Understanding test results

The testing is one of the most important aspects of the plan and understanding the results gives you real insight into your personal strengths and weaknesses.

When you complete your test, you will be given a set of results, this article explains the scores and how they should be interpreted.

Sprint power and sprint power/weight – This the the PEAK figure that you hit during the 10 second sprint test. Note that it’s not an average taken over the 10 seconds, it’s the highest spike, which you’ll probably hit within a few seconds. This is simply a measurement of you absolute maximal force production. There is an absolute figure for max sprint power (what was the power you hit) and anaerobic power/weight figure (the figure you hit divided by your body weight).

Aerobic power and aerobic power/weight is the last full minute that you achieved on the ramp test. The test increases 20 watts every minute, the last complete minute is your maximal aerobic power. This is shown as an absolute figure called maximal aerobic power and aerobic power/weight (the maximal aerobic power divided by your body weight).

From years of testing, we know that sprint power (maximal force) is important for cycling performance. We know that people with low sprint power, will generally also score low on the maximal aerobic power ramp test. Likewise, those who get the highest scores on the maximal aerobic power test, generally have very high sprint test scores. Therefore, if your sprint power is low, this may inhibit your maximal aerobic test score and your cycling performance in general.

Predicted scores

You will notice on your test results some ‘predicted scores’. We have taken an average of all our tests to calculate these scores. As an example, it may say on the test results that your ‘aerobic p/w ratio is 4’ and underneath it may say ‘predicted p/w from sprint is 5’.

What that means, is that whilst you achieved 4 on the maximal aerobic power, ‘on average, most people who sprinted the same score as you, actually reach 5 on the maximal aerobic power. So based on those averages, your sprint power therefore ranks better than your maximal aerobic power. What does this mean? Your sprint power isn’t the limiting factor, stopping you getting further on the maximal aerobic power test. The sprint power, is already good enough. It’s therefore your aerobic fitness which is the issue.

Conversely, if your maximal aerobic power shows 5 and your ‘predicted p/w from sprint shows 4, then it’s likely that your maximal force is too low and that’s limiting how far you can get on the maximal aerobic power test.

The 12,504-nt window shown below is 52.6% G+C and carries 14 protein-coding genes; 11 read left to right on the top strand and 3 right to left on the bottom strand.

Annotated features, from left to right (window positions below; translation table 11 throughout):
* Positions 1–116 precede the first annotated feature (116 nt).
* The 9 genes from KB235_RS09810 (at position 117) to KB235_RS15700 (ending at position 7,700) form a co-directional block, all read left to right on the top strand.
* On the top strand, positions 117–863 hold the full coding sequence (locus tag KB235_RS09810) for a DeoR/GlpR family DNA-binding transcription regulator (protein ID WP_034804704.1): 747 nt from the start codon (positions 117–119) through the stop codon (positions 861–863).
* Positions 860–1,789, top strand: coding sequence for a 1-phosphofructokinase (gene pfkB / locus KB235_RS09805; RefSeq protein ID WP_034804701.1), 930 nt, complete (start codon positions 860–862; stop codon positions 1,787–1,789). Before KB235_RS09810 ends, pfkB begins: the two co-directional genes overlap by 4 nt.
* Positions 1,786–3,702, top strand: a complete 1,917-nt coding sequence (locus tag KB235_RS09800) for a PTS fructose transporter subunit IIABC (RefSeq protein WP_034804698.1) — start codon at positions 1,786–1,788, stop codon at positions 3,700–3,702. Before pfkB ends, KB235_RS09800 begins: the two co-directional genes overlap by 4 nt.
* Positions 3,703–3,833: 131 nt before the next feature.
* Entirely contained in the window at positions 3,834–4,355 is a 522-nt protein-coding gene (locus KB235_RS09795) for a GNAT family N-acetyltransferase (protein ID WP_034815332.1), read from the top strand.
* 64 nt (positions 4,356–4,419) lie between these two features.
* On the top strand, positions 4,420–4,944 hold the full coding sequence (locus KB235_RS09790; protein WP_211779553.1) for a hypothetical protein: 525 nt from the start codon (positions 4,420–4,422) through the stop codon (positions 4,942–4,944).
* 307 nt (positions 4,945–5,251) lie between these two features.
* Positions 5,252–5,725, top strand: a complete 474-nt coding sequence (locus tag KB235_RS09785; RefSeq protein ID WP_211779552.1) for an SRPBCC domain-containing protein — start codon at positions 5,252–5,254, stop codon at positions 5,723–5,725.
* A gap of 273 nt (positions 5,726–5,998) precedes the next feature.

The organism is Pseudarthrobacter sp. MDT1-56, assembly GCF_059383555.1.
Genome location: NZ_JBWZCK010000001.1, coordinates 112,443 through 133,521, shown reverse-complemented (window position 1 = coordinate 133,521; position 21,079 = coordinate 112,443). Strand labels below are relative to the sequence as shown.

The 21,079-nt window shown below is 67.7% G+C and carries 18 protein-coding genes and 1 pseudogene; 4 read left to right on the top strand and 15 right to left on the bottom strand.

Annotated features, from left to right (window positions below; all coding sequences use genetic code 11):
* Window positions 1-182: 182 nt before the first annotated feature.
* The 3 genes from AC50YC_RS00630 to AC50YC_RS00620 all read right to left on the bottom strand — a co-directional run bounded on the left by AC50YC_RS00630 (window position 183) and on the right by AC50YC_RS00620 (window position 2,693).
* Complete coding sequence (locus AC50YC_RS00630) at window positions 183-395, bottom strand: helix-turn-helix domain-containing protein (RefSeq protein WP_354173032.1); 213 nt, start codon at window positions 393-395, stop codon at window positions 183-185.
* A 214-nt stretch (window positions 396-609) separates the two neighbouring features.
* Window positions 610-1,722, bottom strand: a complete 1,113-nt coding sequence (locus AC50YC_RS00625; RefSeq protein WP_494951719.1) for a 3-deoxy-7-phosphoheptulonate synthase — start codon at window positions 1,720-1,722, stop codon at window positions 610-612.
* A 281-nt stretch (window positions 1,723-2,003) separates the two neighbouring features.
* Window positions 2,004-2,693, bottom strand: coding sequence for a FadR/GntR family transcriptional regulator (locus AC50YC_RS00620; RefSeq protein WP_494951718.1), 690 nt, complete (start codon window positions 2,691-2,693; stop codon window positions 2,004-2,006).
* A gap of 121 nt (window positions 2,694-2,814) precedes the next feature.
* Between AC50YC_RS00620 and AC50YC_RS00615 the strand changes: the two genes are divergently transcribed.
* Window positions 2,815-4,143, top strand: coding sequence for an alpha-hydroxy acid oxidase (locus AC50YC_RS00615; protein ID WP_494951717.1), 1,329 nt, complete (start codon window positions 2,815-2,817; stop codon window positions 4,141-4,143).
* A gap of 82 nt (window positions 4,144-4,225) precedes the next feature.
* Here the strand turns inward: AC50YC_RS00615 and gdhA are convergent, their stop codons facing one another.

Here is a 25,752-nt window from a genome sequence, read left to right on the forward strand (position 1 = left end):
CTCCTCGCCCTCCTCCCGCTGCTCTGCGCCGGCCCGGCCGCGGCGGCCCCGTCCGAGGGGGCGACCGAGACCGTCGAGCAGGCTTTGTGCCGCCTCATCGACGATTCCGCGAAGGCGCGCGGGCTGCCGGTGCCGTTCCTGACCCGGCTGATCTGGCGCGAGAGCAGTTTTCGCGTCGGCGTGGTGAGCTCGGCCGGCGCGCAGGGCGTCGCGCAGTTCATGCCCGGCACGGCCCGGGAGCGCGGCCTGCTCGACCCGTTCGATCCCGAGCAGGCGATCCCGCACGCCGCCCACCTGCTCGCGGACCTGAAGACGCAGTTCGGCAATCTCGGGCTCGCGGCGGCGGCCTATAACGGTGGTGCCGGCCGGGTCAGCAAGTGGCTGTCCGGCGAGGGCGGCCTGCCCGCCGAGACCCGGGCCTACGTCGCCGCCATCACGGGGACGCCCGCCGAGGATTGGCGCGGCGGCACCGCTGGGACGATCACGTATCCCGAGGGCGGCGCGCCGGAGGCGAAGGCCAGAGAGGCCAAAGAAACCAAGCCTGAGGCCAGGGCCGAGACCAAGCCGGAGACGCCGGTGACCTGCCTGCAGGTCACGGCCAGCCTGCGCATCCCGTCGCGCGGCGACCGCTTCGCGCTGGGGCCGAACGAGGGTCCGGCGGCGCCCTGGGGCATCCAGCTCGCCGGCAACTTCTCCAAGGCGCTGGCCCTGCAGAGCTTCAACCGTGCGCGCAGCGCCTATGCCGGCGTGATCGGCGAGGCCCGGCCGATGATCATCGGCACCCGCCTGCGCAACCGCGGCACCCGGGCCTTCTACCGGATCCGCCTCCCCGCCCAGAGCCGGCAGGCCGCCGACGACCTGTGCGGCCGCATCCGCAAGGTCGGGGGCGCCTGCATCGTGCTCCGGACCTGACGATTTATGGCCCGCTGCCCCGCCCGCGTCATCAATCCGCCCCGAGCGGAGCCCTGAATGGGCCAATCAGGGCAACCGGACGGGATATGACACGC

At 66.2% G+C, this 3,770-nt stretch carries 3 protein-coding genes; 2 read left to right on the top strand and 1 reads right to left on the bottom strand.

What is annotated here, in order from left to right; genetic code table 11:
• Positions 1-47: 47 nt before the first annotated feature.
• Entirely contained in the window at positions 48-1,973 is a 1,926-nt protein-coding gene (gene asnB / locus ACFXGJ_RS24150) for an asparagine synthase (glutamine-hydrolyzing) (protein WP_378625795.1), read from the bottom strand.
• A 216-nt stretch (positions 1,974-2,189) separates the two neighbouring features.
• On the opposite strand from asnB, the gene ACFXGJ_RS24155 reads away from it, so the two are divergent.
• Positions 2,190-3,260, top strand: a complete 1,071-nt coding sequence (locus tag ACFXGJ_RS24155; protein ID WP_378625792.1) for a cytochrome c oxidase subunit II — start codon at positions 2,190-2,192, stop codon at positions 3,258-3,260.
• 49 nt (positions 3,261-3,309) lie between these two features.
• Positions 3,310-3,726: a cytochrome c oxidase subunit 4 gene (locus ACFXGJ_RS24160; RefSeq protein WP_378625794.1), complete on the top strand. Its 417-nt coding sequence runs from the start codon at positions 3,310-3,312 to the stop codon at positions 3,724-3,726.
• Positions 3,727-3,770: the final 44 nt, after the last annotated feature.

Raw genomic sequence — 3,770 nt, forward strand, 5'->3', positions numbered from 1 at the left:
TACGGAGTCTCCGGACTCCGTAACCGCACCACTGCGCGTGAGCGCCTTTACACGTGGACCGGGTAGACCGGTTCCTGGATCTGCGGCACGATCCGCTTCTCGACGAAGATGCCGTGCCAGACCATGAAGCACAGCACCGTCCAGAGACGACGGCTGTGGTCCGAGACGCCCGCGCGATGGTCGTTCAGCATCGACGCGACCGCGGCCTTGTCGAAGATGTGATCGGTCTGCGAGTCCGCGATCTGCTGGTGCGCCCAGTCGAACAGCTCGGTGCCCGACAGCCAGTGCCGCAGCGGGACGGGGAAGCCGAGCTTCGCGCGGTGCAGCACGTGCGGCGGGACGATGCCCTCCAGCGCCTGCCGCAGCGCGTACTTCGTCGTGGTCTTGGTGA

Threshold points

There are 2 thresholds calculated. VT1 / aerobic threshold is the first one and this is the upper limit of zone 1 training zones. VT2 / anaerobic threshold is the 2nd one, this is in the middle of zone 4. The zones are fully explained on your test results. When we do aerobic work, we are largely trying to raise your VT1. The power you can produce or speed you can run at VT1 is probably the single best indicator or Ironman performance from our data.

Economy scores

We’ll refer a lot to economy scores throughout the plan. In simple terms, what was your heart rate, how much oxygen and how many kcal where you using at lower power outputs. If we do a lot of lower intensity training, we are specifically targeting economy scores, so when you are riding at 150-200 watts, a reduction in oxygen and kcal usage is the marker of improvement.

As with VT1, your economy scores are the most important markers of long distance performance. Having a high ‘maximal score’ is great, but if your economy is poor and you’re using a lot of oxygen and kcal at lower intensities, you will be walking the marathon regardless. Once you have a relatively good maximum score, it’s all about enhancing economy to sustain your output for the duration of the event.

Anything else?

There’s a 3 minute power test which is for our data collection purposes and you can estimate FTP (the theoretical power you can hold for 1 hour) from the 3 minute test. It’s fair to assume that a 3 minute test can over-predict FTP. Most people generally do a 20 minute test to predict FTP and that tends to over-predict, so a 3 minute test most certainly will do the same.

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